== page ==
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The simple answer to this question is that cold seawater is denser than warm seawater, so it sinks and fills up the abyssal ocean. The water that fills up the abyssal ocean comes from the polar regions. Here's a 1990s plot of temperature in the Atlantic, retrieved from the WOCE Atlantic Ocean Atlas: You can see that the coldest water is coming from the ...


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depths of our planet How deep? "Deep" is a relative thing. You can have 10 kilometres deep, or 5000 kilometres deep. Super high pressure at the center of it It's not the pressure per se that's causing the heat, it was the process of getting to the pressure when the Earth's formed. Compression creates heat. That's easy to know - just touch a ...


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The trouble with geothermal gradients is they are not the same everywhere. It is generally accepted that the geothermal gradient is 25-30 °C/km but there can be local variations. In South Australia the gradient is generally 30° C/km, but in the deeper parts of the Cooper Basin the gradient is 55-60 °C/km. Elsewhere, at a depth of 200 ft the temp is 11 C. In ...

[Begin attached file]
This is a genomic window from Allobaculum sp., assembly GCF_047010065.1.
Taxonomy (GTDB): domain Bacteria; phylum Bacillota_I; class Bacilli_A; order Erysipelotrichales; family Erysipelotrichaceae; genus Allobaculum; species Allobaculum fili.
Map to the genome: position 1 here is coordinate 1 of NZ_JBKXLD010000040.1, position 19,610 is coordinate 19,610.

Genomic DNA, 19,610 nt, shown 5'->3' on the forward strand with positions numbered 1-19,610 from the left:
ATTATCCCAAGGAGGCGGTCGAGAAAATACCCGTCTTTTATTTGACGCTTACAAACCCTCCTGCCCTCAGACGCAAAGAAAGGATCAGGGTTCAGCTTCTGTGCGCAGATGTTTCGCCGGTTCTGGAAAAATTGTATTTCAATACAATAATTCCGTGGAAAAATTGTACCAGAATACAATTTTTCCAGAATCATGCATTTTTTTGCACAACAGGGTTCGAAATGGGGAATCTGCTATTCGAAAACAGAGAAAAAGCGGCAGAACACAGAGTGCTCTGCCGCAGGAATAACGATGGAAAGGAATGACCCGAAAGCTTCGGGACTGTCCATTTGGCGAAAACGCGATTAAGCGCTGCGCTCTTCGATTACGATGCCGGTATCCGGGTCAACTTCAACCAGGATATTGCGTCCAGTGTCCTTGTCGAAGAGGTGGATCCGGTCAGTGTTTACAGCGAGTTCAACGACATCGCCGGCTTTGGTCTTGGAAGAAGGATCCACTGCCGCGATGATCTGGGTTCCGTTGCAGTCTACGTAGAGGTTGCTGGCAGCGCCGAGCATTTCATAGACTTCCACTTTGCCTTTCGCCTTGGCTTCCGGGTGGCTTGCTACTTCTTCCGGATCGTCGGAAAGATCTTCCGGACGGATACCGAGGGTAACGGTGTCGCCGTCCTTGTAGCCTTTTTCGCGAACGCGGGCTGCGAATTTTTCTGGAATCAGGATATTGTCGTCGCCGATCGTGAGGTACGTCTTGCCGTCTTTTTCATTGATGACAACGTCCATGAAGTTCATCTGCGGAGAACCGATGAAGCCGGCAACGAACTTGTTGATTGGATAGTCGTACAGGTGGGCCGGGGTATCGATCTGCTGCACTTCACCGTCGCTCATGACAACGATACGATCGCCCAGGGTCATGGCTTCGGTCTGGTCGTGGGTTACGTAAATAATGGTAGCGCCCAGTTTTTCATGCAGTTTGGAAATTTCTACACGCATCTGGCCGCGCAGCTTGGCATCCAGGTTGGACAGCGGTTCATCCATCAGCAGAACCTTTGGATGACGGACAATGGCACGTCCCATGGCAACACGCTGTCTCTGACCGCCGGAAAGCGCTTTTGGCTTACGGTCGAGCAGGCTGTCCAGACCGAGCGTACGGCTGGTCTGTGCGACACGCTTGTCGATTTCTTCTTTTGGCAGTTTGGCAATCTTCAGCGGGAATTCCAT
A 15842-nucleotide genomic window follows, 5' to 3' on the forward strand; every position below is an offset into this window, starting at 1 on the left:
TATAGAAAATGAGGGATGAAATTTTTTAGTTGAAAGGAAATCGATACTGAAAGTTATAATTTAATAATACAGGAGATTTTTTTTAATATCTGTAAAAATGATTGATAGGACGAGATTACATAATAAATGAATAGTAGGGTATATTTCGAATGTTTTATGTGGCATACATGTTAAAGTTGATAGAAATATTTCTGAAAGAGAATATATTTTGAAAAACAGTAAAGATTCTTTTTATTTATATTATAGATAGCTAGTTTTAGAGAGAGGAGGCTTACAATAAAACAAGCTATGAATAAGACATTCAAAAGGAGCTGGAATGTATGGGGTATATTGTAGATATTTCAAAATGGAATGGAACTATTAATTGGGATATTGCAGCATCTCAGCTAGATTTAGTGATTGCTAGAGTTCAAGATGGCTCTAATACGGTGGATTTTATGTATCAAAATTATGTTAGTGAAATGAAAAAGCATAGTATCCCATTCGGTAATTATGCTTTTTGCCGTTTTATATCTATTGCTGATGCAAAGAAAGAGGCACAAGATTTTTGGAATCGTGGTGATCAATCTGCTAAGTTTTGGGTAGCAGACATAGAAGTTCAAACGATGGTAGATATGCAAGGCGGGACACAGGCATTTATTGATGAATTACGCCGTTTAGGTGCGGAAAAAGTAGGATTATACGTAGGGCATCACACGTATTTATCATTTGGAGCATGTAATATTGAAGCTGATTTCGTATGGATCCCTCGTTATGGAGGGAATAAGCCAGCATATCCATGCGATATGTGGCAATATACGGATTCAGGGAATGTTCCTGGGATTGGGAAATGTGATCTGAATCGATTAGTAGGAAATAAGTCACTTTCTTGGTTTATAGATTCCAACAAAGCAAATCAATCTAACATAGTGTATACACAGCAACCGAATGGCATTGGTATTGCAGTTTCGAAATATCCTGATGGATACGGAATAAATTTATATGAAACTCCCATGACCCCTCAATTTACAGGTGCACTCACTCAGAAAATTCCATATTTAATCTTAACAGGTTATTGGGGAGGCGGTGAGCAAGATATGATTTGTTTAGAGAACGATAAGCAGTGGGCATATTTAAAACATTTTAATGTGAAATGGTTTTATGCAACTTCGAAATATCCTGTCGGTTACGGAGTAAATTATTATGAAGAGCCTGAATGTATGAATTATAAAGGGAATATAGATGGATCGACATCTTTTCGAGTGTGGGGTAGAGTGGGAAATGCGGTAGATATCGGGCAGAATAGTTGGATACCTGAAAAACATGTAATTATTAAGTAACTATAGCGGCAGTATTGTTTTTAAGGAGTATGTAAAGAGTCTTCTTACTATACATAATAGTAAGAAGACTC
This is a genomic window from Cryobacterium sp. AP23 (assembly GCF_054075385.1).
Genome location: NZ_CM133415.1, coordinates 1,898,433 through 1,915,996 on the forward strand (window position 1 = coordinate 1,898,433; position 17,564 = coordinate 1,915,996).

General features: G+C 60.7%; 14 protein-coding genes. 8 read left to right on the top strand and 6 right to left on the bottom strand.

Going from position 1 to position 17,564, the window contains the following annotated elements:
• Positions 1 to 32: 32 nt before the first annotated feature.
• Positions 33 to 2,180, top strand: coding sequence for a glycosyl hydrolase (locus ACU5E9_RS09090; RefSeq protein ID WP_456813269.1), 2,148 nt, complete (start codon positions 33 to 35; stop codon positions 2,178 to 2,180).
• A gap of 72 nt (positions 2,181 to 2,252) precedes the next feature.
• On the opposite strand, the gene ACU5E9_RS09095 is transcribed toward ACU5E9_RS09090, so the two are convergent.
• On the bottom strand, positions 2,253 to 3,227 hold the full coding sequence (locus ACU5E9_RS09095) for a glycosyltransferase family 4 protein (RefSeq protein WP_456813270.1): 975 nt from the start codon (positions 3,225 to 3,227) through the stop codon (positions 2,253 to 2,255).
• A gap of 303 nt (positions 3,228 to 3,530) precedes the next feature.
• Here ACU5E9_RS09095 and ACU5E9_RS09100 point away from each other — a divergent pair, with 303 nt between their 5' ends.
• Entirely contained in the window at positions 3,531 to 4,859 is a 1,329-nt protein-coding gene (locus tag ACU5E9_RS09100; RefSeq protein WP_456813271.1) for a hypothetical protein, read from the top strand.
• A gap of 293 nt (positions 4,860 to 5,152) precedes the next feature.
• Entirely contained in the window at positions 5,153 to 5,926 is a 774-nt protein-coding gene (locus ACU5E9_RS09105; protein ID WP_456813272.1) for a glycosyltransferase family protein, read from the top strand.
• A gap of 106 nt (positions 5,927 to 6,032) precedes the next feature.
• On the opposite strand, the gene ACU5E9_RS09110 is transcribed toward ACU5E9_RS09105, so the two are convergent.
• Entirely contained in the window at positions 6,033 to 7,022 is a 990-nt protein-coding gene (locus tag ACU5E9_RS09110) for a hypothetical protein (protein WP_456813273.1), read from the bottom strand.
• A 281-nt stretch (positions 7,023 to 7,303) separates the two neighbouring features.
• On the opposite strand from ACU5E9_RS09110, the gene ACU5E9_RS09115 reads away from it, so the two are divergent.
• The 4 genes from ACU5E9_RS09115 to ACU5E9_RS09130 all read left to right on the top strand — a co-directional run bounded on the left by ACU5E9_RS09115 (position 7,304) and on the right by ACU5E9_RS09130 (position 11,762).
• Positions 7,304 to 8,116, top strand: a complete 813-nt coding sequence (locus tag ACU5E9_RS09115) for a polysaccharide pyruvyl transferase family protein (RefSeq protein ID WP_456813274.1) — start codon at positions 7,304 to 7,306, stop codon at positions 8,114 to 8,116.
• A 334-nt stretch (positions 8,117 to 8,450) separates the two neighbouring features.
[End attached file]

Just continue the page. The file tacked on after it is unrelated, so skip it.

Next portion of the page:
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Geophysicists and geochemists agree on some issues, but agree to disagree on others. Where they agree is that much of the thermal energy in the Earth's core is primordial. A huge amount of heat resulting from the collisions of the myriad objects that collectively formed the Earth. Yet more heat resulted when the early Earth differentiated into an iron-heavy ...


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Cold water is denser than warm water. The very cold water in the Arctic and Antarctic regions sinks and circulates deep undersea.


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William Thomson's calculation is a poor first order approximation: take a molten blob of earth and calculate how long it takes too cool to near zero K. What Thomson couldn't know, for one thing, is how high initial temperatures got during the initial accretionary phase of earth's formation. Another thing that Thomson couldn't know in the mid 19th century is ...


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William Thompson, the first baron Kelvin worked out that the Earth was around 20 to 400 million years old, based on the rate of cooling from an assumed molten state. This would imply that the Earth's primordial heat would already be essentially lost, so you could argue the answer is zero (assuming Kelvin's calculation remains reasonable). However once ...


1

Unlike fat under the skin of animals (& humans) there is no worldwide layer or layers of hydrocarbons below the surface of the Earth. Crude oil, and other hydrocarbons, occurs in distinct deposits at various locations globally. At some locations some deposits overlie each other and at others there may be just one layer but at many other locations there ...


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